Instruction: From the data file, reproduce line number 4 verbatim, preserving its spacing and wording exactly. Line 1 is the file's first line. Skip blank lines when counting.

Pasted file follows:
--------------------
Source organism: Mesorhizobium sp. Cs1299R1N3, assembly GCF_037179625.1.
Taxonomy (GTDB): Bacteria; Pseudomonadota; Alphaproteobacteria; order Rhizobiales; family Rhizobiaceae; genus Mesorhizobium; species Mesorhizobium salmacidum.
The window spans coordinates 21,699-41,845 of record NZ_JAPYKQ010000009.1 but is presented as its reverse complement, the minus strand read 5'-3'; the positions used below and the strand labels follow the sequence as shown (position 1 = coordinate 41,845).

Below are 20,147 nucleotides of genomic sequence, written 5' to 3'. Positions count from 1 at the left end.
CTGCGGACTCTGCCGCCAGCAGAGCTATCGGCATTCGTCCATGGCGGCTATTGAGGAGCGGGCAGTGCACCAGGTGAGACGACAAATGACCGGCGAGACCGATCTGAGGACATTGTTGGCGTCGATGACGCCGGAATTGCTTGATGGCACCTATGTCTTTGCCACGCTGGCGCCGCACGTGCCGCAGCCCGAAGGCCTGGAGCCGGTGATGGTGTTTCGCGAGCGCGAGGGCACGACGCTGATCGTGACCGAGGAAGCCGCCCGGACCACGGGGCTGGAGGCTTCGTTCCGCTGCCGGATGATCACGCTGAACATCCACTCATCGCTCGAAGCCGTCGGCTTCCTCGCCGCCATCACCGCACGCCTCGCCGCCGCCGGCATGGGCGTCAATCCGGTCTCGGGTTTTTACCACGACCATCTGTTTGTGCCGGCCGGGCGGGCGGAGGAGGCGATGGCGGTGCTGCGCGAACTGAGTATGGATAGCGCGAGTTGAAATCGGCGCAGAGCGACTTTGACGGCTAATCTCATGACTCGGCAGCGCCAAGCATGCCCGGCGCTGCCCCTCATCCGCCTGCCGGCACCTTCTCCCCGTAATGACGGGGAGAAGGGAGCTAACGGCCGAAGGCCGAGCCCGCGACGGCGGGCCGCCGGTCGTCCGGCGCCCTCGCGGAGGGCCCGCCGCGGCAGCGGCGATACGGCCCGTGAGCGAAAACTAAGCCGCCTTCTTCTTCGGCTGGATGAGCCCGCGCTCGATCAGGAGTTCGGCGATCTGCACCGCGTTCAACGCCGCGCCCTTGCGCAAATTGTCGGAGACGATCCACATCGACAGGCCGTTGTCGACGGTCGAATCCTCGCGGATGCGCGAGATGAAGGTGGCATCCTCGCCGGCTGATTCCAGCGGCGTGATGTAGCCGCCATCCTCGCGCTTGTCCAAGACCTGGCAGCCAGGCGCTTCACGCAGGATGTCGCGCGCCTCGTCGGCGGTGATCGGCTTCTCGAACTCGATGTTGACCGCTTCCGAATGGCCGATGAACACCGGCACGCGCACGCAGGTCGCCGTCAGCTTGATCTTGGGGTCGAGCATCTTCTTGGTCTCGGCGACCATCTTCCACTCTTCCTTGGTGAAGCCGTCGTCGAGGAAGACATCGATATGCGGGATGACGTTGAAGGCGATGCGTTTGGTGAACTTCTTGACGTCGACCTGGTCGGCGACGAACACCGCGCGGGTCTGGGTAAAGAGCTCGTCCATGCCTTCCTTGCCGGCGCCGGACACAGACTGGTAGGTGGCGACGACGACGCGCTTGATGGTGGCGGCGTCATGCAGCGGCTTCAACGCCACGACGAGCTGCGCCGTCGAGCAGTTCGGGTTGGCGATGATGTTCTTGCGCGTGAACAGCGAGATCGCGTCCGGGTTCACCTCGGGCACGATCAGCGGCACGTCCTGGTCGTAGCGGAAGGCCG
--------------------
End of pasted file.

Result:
Below are 20,147 nucleotides of genomic sequence, written 5' to 3'. Positions count from 1 at the left end.